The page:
''Mars Attacks!,'' ''Ghosts of Mississippi,'' and more round out this fall's films
Starring Jack Nicholson, Glenn Close, Martin Short, Pierce Brosnan, Lukas Haas, Sarah Jessica Parker, Michael J. Fox, Natalie Portman, Rod Steiger, Paul Winfield, Lisa Marie, Sylvia Signey, Danny DeVito, Tom Jones, Annette Bening, Pam Grier, Jim Brown
Directed by Tim Burton
Last December, teasers for Independence Day revealed aliens blowing up the White House, and audiences went berserk. Will they whoop as loudly for Mars Attacks!, in which a green-skinned, skull-faced ambassador from the angry red planet lays waste to the U.S. Congress with a ray gun?
Only time and trailers will tell. But computer-animated death rays won’t be the only firepower in director Burton’s $70 million flight of fancy, a bubble-gum-trading-card-series adaptation that’s part spoof of, part tribute to, tacky ’50s monster movies, chichi ’60s sci-fi thrillers, and corny ’70s disaster flicks. Mars has something audiences haven’t seen in ’90s fun-house rides like ID4, Twister, and Jurassic Park: two bona fide A-list movie stars. Nicholson is ditsy President Dale; Close plays bitchy Mrs. President, a walking freezer in Nancy Reagan reds who tells her husband that if Martian emissaries visit, ”They’re not going to eat off the Van Buren china.” Or is that three top-billed star turns? In one of umpteen nods to Dr. Strangelove, Nicholson plays an additional role — the blond, twangy-talkin’ Vegas hotel developer Art Land. ”That was Jack’s suggestion,” says Burton. ”It just seemed like that kind of movie.”
It almost wasn’t any kind of movie when Warner balked at Burton’s initial $100 million budget. Why so pricey? In part because he wanted stop-motion puppet animation for his aliens, a la Nightmare Before Christmas, to get ”the quality of those old Ray Harryhausen movies.” But then George Lucas’ Industrial Light & Magic did a test reel that persuaded Burton to go with computer-graphics animation. The cost dropped $30 million, and Warner gave the green light.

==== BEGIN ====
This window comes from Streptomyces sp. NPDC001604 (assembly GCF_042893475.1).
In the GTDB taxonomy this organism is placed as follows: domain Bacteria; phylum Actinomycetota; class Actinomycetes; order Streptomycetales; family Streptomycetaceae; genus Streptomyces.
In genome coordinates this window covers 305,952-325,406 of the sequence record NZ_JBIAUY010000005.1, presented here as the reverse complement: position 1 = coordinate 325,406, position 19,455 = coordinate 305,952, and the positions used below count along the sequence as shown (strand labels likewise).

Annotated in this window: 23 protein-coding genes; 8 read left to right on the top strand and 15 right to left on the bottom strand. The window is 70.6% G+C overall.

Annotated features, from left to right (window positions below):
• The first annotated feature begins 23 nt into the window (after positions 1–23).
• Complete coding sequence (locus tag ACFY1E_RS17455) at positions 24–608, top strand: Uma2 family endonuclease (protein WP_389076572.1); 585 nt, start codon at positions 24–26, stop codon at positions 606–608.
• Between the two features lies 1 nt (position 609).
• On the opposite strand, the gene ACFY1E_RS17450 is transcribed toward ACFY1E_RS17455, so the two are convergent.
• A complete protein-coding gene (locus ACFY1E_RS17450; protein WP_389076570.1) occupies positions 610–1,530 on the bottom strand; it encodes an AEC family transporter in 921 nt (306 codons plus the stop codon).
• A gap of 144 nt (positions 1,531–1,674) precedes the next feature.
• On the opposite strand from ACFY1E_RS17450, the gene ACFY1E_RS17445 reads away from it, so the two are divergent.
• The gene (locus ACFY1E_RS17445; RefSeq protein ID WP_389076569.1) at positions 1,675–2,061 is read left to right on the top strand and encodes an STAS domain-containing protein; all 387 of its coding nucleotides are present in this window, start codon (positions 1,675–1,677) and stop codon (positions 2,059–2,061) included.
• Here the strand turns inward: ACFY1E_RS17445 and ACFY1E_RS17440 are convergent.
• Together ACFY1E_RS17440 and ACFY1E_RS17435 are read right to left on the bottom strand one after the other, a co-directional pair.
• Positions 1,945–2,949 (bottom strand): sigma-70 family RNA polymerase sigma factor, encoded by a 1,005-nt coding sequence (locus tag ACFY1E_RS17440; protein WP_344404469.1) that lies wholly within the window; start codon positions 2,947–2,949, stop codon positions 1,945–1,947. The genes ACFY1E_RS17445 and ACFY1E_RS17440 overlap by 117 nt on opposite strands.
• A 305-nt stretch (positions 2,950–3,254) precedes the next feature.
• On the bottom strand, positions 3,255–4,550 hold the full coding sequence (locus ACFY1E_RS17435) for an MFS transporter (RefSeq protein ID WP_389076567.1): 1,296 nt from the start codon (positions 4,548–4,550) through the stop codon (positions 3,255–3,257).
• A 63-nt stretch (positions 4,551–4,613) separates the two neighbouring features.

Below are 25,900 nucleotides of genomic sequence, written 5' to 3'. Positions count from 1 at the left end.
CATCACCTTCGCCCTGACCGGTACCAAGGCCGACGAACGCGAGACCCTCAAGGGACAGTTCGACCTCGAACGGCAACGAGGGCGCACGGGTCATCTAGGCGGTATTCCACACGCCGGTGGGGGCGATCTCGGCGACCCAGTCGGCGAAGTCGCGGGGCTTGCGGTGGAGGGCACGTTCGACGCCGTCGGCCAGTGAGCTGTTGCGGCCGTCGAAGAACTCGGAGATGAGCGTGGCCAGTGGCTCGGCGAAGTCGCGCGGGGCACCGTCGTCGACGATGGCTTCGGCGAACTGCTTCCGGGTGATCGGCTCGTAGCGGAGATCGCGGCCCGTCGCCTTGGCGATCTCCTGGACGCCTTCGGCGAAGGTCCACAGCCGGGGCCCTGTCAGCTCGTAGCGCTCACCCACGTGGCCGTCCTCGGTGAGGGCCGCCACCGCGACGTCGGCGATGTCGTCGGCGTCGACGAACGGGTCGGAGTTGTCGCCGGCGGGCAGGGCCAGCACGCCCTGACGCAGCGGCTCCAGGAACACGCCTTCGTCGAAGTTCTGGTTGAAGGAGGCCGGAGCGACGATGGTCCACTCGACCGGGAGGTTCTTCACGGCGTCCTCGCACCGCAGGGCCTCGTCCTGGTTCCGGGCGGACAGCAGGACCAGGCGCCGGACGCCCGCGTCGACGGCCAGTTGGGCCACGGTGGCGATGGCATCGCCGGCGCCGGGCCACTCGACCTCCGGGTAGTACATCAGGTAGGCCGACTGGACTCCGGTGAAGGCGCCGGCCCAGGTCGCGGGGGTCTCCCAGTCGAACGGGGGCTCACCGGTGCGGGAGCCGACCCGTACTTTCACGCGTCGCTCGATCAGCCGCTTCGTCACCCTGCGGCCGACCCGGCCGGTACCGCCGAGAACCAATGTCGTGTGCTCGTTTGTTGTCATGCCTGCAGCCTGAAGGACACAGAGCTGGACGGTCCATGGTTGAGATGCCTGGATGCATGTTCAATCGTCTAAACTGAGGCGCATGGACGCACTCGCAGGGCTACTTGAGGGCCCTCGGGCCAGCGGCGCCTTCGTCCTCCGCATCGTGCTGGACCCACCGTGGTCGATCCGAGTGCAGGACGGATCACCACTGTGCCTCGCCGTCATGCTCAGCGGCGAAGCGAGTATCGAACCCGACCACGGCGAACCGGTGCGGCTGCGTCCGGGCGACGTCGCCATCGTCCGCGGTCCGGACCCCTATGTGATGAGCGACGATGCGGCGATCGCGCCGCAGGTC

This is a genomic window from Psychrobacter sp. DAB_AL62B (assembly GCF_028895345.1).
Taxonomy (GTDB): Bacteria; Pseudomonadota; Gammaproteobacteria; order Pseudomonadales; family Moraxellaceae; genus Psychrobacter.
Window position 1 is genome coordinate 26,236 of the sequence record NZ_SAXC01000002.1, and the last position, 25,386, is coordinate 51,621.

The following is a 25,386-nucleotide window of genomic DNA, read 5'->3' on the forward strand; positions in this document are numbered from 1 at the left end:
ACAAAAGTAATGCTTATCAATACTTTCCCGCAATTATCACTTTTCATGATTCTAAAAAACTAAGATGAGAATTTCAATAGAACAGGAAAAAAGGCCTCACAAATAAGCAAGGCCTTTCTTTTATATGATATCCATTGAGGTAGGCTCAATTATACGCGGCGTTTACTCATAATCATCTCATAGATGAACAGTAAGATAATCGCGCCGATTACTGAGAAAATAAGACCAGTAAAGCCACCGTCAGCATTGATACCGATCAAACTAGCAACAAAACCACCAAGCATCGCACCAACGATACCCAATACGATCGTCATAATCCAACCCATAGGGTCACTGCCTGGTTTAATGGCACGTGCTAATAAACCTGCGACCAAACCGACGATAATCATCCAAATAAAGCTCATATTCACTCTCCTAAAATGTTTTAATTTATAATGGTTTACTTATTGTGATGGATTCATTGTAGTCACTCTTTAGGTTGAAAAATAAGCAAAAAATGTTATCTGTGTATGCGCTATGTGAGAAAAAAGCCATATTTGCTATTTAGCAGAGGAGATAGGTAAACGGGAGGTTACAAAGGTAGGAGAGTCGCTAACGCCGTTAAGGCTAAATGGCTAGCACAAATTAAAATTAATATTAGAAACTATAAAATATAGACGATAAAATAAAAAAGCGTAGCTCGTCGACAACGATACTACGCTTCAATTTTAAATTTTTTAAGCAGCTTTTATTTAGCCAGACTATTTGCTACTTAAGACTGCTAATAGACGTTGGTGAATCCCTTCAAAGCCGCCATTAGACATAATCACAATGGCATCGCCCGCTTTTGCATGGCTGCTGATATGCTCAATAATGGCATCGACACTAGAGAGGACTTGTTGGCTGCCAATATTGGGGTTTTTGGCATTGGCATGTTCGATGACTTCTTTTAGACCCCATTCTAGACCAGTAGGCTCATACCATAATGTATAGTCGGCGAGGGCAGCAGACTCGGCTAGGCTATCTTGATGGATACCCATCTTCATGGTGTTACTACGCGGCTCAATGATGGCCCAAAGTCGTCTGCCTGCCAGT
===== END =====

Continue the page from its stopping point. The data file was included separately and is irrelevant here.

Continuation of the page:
Live-action filming wrapped in June. But as ILM works at warp speed to conjure invasion antics that the actors only imagined, will Burton also shoot more footage with his human cast? He says no, but Haas, who plays a ”kinda stupid” Kansas teen out to vanquish the invaders, says he may get another crack at his climactic speech: ”There’s a possibility we’re gonna go back. We didn’t want it to be too emotional at the end — it’s such a sarcastic, satirical story.” (Dec. 13)
Buzz ID‘s success should help (much of the film is said to play like an inspired parody) and hurt — to recoup its cost, Mars will have to seem like more than just a smart spoof.
Ghosts of Mississippi
Directed by Rob Reiner
Starring Alec Baldwin, James Woods, Whoopi Goldberg, Craig T. Nelson, Wayne Rogers, William H. Macy, Michael O’Keefe, Darrell Evers, Yolanda King
Like an evil spectre from America’s divided racial past, Byron De la Beckwith, the convicted murderer of civil rights leader Medgar Evers, haunted the making of Ghosts of Mississippi. Filming in Jackson, Miss., where De la Beckwith, whose two previous trials resulted in hung juries, was finally found guilty of the 1963 murder in 1994, Reiner and his crew found themselves working within 50 yards of the killer, now inside the Hinds County Courthouse jail. During a jail tour, Reiner saw him asleep, his cell strewn with racist literature. ”It was bizarre,” he says. ”It’s just as well [he was sleeping] because I don’t know if I could have talked to him.” Woods, who ages 30 years as De la Beckwith, turned down a jailhouse visit. ”I had no desire to meet the guy,” he says adamantly.